But this upstanding life wasn’t enough for the ultimate breakthrough. Stephen couldn’t find someone to love. Unable to show all of himself, he shied away from his more tender feelings, even with me, his therapist, whom he had known for years. He knew that he would have to make himself vulnerable in front of another human being if he wanted an intimate relationship. If he had any chance of getting to that raw, open place, it had to begin with me, one of the few people in the world he trusted.

  Stephen regularly listened to his most beloved music while driving in his car. Recently, he found himself overwhelmed with emotion while listening to his favorite songs. The chords and melodies broke him open in a way that he couldn’t close back up. He figured that if he brought in these recordings, and we listened to them together, maybe he would have no choice but to let me see his heart.

  I welcomed Stephen into my sanctuary at our next session. I was in my usual shrink uniform. One of the lesser reasons I became a therapist after years in the music biz was because I was starting to look like one. Bald, bespectacled, short, and Jewish, in my navy blazer and fine chocolate corduroys, in my respectable mid-fifties, I could have been a 21st century, New York, ex-hipster version of Sigmund himself; no one would have suspected the life I once led.

  Stephen came into my office with his favorite songs programmed on his iPhone. We set up the I-dock. He sat opposite me in the identical chairs I use in my office. His party-boy looks had faded a bit with age, with his knowing smile, wide nose, little goatee and cropped white hair. He hailed from South Georgia, a part of the country so different than my own that he could have just as well been from Mongolia. But, strangely, we related to each other on many levels, our deep appreciation of certain kinds of music being one of them. I sat with my notebook on my lap, ready to note any revelation Stephen might have. He reached over to the screen of his smart device.

  The song began.

  I closed my eyes. I couldn’t help moving my head to the loping easy rock-gospel groove.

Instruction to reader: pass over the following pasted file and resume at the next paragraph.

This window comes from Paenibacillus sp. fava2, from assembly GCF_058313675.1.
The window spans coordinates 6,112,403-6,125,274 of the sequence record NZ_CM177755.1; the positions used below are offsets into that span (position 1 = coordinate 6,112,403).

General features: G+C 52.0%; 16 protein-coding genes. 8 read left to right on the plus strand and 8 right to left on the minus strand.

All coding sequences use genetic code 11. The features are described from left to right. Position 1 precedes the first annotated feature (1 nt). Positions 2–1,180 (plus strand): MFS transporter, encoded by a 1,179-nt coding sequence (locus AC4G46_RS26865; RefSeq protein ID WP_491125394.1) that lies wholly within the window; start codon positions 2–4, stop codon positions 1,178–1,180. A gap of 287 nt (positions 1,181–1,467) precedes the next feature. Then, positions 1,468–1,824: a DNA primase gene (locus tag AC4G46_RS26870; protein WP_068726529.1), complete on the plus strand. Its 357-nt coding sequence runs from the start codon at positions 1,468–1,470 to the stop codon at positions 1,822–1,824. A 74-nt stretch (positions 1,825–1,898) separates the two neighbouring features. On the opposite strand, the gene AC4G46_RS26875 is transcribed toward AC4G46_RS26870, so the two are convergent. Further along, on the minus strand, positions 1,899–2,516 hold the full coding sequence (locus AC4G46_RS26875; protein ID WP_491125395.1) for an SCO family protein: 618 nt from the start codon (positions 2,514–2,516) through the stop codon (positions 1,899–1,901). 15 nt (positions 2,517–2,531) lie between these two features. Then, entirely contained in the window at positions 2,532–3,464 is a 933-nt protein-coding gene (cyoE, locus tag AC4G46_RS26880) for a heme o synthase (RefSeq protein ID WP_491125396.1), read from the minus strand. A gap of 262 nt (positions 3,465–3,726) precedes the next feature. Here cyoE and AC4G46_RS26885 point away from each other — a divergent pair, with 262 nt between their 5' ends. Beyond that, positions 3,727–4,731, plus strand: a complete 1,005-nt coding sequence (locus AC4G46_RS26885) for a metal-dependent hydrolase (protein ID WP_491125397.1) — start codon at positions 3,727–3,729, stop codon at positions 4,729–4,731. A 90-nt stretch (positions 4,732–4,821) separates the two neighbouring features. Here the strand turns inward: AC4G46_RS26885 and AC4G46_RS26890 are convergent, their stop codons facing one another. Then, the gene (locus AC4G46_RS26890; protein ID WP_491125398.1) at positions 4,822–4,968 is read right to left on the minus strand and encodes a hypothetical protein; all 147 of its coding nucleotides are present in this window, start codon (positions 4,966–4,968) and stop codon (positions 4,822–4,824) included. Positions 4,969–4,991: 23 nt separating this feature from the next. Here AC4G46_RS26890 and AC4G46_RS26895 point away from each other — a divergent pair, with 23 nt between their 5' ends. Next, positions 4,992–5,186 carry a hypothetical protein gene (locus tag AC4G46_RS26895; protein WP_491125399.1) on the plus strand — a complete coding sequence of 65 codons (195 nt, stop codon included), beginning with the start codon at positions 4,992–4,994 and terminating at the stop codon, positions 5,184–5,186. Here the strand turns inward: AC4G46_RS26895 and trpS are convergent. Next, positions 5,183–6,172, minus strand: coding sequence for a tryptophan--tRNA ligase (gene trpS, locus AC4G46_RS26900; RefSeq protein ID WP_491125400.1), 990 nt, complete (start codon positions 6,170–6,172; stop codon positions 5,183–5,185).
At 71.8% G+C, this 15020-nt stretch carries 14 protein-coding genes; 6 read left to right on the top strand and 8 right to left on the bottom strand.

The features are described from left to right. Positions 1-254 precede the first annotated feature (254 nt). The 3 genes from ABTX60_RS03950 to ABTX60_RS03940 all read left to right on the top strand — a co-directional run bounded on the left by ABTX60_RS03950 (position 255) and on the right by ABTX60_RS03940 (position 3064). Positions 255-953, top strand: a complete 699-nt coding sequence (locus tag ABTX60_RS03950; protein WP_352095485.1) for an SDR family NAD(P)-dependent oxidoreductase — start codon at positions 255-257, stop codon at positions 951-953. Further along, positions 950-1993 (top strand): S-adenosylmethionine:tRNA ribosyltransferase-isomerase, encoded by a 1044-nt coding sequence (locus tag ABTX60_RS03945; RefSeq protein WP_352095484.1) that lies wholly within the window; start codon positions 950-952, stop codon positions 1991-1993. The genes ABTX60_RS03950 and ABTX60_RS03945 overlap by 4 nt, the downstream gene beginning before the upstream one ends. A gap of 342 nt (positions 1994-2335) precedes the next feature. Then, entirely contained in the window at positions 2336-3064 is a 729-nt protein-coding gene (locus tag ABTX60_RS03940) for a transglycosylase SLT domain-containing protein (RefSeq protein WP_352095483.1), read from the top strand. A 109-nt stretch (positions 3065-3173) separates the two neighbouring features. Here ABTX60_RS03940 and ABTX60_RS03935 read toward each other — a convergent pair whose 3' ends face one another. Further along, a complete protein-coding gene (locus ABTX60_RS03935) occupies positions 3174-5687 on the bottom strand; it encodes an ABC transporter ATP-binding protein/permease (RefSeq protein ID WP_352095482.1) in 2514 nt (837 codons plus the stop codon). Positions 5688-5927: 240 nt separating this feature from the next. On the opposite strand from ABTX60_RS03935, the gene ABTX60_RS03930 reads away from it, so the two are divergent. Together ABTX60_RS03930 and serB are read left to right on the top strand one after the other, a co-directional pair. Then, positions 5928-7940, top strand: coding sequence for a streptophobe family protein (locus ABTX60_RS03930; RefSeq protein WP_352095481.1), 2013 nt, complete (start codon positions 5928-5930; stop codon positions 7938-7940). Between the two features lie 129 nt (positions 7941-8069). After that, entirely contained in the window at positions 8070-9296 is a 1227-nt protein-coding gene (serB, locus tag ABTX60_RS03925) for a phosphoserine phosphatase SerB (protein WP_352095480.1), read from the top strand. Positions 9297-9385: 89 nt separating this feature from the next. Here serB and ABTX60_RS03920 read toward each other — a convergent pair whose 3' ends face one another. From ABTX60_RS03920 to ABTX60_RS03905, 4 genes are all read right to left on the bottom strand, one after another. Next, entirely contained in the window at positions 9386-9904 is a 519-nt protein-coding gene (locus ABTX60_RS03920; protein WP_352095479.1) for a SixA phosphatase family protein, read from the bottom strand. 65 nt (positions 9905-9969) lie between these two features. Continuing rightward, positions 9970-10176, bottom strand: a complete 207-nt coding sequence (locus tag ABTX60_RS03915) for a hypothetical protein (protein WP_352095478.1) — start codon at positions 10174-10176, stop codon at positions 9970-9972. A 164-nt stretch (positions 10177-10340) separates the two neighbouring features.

The female background singers took it up and sang, “Don’t trouble the waters,” and a voice totally recognizable to me answered in call and response.

  It was Aretha Franklin. She was my favorite singer of all time. Hailing from a gospel upbringing, she began her recording career with a stint as a conventional easy listening act in the early ‘60s. Then she was liberated into the heights of R&B heaven by the sage impresario, Ahmet Ertegun, who founded, and, with his brother Nesuhi, ran Atlantic Records in the 1940s. They turned the world on to American Rhythm and Blues. By the 1960s, with the influence of the likes of producers Arif Mardin and Jerry Wexler, Atlantic represented the New York soul sound at its funkiest and classiest.

  Her hits for that label in the late ‘60s, like “Chain of Fools,” “Rock Steady,” “Respect,” and “(You Make Me Feel Like a) Natural Woman,” will remain soulful till the saints come marching in. No one could move you and groove you like Ree.

  And here she was singing, “I know that, if you only believe.”

  After the i
ntro, the song took its time to get going. With organ, bass and drums behind, Aretha played a languid, funky verse on the Fender Rhodes electric piano.

  Then the moan of an electric guitar told us it was time for the entrance of the Queen of Soul.

  She took it up and launched into the first verse of her rendition of “Bridge Over Troubled Waters.” By increments she took it higher, and by the time she sang the hook line the second time, she was opening up to the heavens, she was finding that place inside where nothing is held back. She was pure. Everything that Stephen — and I — wanted to be.

  With my eyes still closed, I swayed, overtaken by the rhythm and the sound. I snapped back for a second and opened my eyes to check on Stephen. I could see he was feeling it deep. I closed mine again, and Aretha’s voice hit me in the center of my being.

  Then something unexpected happened. Rich, strong, caramel-colored emotion started coming up from my depths. It was rising from my core, lifting higher. All of a sudden the heat was in my chest, and then my throat, and then my face. Losing all self-control, tears burst out my eyes, rolling down my cheeks. It was a feeling I could find no name for — not pain, not sadness, exactly — something I didn’t comprehend.